Prime Minister Rishi Sunak’s messages of solidarity with Israel would be fair and pertinent, had he not taken so long in also expressing his concern for the humanitarian crisis in Palestine. In the recent House of Commons’ session he said attacks against the Jewish or Muslim communities will not be tolerated, he declared that the UK is sending humanitarian aid to Palestine, that military support to Israel is only to “reinforce regional stability and prevent escalation” of the conflict, and he said several times that in his conversations with Netanyahu he has reiterated his support, but not without warning him that the international laws of war must not be broken, and that harm to civilians must be prevented. For the first time Keir Starmer, the Labour leader, seems to agree on something with Sunak. His discourse is almost identical, seemingly congruous and measured, but untenable in the face of the images we’re seeing from Gaza. The warnings to Netanyahu about respecting international law have come too late. This week, Israel has already committed war crimes. Why don’t they condemn them? Why, somebody tell me, isn’t it possible to condemn equally the massacre of innocents at the hands of one or the other perpetrator?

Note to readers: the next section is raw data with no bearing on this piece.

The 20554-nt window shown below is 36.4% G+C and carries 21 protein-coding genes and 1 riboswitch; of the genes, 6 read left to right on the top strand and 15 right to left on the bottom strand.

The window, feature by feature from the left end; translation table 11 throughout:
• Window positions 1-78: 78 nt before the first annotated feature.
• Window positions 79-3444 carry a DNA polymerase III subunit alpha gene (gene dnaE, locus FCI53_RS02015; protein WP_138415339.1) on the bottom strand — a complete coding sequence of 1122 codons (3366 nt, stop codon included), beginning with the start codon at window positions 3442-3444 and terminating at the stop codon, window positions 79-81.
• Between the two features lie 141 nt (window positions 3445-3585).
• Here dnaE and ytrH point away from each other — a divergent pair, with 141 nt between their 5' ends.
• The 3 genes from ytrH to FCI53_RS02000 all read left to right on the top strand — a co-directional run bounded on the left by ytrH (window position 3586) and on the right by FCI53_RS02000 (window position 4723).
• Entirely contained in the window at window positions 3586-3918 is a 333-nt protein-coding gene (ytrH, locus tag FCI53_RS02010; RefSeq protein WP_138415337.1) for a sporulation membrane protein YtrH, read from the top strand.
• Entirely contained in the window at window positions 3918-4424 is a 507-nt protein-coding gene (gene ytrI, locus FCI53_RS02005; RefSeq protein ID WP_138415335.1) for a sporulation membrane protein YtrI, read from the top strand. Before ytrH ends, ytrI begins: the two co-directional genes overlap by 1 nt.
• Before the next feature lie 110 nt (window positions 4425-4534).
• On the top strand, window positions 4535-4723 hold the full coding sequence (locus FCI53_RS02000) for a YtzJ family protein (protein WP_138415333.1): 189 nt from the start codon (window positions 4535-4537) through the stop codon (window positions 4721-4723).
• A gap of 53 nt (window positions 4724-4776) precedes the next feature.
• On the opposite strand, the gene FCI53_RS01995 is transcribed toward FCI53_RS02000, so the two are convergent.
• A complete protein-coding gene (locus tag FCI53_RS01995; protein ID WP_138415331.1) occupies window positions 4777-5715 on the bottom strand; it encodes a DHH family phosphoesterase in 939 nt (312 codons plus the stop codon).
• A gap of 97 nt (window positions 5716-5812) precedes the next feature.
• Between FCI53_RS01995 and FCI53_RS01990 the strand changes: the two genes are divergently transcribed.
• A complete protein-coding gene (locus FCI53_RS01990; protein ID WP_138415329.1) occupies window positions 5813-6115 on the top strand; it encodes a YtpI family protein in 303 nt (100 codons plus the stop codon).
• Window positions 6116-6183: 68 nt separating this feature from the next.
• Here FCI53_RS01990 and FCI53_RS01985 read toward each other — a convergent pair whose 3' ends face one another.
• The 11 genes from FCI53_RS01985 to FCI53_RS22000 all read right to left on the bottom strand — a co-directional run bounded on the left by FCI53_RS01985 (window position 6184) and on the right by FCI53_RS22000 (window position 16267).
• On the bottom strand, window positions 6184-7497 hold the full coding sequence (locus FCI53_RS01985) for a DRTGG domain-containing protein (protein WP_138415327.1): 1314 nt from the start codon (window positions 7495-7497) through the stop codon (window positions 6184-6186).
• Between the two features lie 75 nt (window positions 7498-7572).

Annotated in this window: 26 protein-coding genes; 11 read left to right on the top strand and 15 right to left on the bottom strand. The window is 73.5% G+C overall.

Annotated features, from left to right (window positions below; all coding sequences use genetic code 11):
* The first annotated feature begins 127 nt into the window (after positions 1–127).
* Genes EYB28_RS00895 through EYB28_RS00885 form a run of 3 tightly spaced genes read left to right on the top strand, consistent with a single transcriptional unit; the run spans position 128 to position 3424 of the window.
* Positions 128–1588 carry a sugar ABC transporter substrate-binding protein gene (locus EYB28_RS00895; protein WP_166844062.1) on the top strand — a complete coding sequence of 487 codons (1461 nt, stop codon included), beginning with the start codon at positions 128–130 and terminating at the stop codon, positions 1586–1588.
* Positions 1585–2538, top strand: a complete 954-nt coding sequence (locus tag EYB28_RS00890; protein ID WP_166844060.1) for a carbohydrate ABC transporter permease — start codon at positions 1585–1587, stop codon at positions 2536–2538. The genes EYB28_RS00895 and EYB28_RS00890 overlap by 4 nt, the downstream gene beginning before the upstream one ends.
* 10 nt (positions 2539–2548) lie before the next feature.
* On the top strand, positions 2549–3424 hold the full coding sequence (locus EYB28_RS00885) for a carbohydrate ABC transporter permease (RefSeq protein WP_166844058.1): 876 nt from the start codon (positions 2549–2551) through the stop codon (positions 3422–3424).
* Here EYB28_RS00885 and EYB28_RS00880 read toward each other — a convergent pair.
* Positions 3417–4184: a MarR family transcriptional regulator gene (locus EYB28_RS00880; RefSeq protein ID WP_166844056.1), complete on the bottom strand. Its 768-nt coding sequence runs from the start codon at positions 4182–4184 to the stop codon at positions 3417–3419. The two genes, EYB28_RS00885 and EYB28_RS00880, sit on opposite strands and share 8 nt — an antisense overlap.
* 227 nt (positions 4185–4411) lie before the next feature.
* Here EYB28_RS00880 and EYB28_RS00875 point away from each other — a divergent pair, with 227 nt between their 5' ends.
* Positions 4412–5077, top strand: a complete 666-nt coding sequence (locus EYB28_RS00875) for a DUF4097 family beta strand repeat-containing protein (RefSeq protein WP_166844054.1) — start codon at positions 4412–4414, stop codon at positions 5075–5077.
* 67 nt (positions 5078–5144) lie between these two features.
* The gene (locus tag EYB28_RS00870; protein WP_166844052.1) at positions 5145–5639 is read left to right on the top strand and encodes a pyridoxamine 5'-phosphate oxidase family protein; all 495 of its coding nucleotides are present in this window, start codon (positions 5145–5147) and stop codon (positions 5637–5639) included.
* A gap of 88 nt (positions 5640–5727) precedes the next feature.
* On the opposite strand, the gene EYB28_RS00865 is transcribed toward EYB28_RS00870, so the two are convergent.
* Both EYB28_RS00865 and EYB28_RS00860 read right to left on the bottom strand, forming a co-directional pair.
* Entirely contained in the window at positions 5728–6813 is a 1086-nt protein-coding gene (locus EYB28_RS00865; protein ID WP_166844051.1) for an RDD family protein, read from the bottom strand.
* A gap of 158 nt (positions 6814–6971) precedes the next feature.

This morning on the train, I passed by Stamford Hill station, a predominantly Jewish neighbourhood, on my way to the London Buddhist Centre in Bethnal Green, the latter a fully multicultural area, with a lot of Muslim population. All these people, Jews and Muslims (my fellow citizens, my neighbours, my fellow creatures), must be having a tough time these days, with the possibility of a foolish attack against them on top of the horror we all share about the massacres.